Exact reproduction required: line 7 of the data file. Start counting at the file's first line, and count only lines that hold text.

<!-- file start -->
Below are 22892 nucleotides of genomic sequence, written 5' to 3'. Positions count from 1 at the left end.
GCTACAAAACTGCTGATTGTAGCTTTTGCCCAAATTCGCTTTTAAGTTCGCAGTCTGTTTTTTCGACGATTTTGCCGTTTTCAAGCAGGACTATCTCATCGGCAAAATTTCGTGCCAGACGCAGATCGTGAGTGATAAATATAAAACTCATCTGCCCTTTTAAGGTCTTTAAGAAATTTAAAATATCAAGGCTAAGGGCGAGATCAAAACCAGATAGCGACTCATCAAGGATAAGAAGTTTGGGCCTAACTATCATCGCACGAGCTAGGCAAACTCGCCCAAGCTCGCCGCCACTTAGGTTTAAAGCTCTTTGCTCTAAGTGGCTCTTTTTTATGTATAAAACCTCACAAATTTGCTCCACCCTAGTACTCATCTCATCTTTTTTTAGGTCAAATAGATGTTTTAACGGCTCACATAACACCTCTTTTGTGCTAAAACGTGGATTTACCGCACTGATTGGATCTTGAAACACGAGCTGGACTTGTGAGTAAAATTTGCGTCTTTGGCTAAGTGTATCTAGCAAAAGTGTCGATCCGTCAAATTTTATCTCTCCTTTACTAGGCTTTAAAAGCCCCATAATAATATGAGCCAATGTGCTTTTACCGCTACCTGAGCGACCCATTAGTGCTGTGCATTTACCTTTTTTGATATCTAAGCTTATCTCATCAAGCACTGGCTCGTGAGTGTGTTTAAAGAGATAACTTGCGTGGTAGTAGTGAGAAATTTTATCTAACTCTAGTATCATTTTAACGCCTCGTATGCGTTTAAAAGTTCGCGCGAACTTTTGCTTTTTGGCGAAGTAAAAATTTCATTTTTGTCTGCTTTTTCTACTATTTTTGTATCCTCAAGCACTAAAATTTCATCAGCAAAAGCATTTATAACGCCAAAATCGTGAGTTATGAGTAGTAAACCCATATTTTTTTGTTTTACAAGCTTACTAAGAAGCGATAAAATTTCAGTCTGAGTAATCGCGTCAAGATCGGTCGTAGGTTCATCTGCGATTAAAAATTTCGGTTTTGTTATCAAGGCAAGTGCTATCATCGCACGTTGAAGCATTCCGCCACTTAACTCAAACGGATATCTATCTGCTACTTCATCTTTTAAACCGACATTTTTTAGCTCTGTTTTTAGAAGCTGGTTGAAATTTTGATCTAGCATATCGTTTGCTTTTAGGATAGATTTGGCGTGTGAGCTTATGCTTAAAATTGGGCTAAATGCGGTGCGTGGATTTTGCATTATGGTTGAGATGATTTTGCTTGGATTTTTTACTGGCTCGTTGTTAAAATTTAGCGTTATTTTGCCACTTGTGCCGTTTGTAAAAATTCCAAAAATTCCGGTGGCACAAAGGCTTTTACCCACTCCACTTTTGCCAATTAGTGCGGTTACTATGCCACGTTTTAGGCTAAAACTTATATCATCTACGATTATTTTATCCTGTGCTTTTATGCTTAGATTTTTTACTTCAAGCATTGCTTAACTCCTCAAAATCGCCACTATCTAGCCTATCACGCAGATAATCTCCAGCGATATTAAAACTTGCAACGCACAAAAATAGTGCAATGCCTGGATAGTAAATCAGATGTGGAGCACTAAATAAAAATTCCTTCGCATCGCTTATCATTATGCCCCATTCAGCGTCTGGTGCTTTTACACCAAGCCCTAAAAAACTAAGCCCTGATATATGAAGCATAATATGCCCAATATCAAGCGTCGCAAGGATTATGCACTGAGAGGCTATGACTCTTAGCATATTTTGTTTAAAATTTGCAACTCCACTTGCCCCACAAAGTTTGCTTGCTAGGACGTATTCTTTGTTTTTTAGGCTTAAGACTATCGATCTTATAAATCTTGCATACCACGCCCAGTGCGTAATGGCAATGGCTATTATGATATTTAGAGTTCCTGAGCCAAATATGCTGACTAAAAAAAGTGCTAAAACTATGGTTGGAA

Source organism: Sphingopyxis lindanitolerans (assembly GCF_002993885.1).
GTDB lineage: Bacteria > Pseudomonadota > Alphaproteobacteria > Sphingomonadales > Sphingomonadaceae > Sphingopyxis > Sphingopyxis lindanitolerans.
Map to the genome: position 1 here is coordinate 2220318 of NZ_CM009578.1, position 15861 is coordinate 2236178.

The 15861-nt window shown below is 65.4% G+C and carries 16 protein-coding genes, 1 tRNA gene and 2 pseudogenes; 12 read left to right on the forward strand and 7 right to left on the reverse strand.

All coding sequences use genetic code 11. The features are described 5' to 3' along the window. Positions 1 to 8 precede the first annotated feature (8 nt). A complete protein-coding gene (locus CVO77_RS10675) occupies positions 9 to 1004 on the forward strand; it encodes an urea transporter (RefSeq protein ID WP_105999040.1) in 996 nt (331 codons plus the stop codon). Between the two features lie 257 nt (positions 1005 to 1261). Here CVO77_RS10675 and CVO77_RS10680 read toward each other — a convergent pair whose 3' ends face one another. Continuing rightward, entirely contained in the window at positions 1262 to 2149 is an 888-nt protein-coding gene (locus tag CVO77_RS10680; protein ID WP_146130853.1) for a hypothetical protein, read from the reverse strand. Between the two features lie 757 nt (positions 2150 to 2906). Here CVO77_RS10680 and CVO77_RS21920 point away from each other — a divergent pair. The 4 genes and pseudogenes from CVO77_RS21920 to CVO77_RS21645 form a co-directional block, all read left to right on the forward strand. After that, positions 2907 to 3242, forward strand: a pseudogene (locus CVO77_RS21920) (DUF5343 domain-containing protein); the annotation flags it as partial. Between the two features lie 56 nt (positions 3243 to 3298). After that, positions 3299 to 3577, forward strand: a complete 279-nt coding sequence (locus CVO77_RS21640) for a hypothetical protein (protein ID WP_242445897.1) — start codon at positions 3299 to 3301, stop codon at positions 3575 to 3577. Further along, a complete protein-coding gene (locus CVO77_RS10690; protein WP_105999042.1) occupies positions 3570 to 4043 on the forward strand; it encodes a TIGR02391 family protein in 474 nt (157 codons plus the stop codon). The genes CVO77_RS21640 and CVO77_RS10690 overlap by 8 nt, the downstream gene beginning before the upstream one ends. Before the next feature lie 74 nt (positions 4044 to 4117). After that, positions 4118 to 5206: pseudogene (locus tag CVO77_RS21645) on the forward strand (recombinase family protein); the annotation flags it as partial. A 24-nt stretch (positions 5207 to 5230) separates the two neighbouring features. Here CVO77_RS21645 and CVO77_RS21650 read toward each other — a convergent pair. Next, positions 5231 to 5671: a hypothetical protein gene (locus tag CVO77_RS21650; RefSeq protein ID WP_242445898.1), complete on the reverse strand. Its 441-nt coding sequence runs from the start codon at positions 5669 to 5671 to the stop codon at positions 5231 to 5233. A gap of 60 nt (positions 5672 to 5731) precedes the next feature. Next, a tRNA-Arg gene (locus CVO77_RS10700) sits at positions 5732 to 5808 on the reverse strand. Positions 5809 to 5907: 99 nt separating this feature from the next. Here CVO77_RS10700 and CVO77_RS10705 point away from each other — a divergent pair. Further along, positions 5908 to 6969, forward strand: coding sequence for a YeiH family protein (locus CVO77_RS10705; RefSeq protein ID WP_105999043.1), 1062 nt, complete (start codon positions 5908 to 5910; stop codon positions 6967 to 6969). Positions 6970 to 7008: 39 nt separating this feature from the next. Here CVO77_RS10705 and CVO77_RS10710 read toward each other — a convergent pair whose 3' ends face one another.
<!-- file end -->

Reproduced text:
All coding sequences use genetic code 11. The features are described 5' to 3' along the window. Positions 1 to 8 precede the first annotated feature (8 nt). A complete protein-coding gene (locus CVO77_RS10675) occupies positions 9 to 1004 on the forward strand; it encodes an urea transporter (RefSeq protein ID WP_105999040.1) in 996 nt (331 codons plus the stop codon). Between the two features lie 257 nt (positions 1005 to 1261). Here CVO77_RS10675 and CVO77_RS10680 read toward each other — a convergent pair whose 3' ends face one another. Continuing rightward, entirely contained in the window at positions 1262 to 2149 is an 888-nt protein-coding gene (locus tag CVO77_RS10680; protein ID WP_146130853.1) for a hypothetical protein, read from the reverse strand. Between the two features lie 757 nt (positions 2150 to 2906). Here CVO77_RS10680 and CVO77_RS21920 point away from each other — a divergent pair. The 4 genes and pseudogenes from CVO77_RS21920 to CVO77_RS21645 form a co-directional block, all read left to right on the forward strand. After that, positions 2907 to 3242, forward strand: a pseudogene (locus CVO77_RS21920) (DUF5343 domain-containing protein); the annotation flags it as partial. Between the two features lie 56 nt (positions 3243 to 3298). After that, positions 3299 to 3577, forward strand: a complete 279-nt coding sequence (locus CVO77_RS21640) for a hypothetical protein (protein ID WP_242445897.1) — start codon at positions 3299 to 3301, stop codon at positions 3575 to 3577. Further along, a complete protein-coding gene (locus CVO77_RS10690; protein WP_105999042.1) occupies positions 3570 to 4043 on the forward strand; it encodes a TIGR02391 family protein in 474 nt (157 codons plus the stop codon). The genes CVO77_RS21640 and CVO77_RS10690 overlap by 8 nt, the downstream gene beginning before the upstream one ends. Before the next feature lie 74 nt (positions 4044 to 4117). After that, positions 4118 to 5206: pseudogene (locus tag CVO77_RS21645) on the forward strand (recombinase family protein); the annotation flags it as partial. A 24-nt stretch (positions 5207 to 5230) separates the two neighbouring features. Here CVO77_RS21645 and CVO77_RS21650 read toward each other — a convergent pair. Next, positions 5231 to 5671: a hypothetical protein gene (locus tag CVO77_RS21650; RefSeq protein ID WP_242445898.1), complete on the reverse strand. Its 441-nt coding sequence runs from the start codon at positions 5669 to 5671 to the stop codon at positions 5231 to 5233. A gap of 60 nt (positions 5672 to 5731) precedes the next feature. Next, a tRNA-Arg gene (locus CVO77_RS10700) sits at positions 5732 to 5808 on the reverse strand. Positions 5809 to 5907: 99 nt separating this feature from the next. Here CVO77_RS10700 and CVO77_RS10705 point away from each other — a divergent pair. Further along, positions 5908 to 6969, forward strand: coding sequence for a YeiH family protein (locus CVO77_RS10705; RefSeq protein ID WP_105999043.1), 1062 nt, complete (start codon positions 5908 to 5910; stop codon positions 6967 to 6969). Positions 6970 to 7008: 39 nt separating this feature from the next. Here CVO77_RS10705 and CVO77_RS10710 read toward each other — a convergent pair whose 3' ends face one another.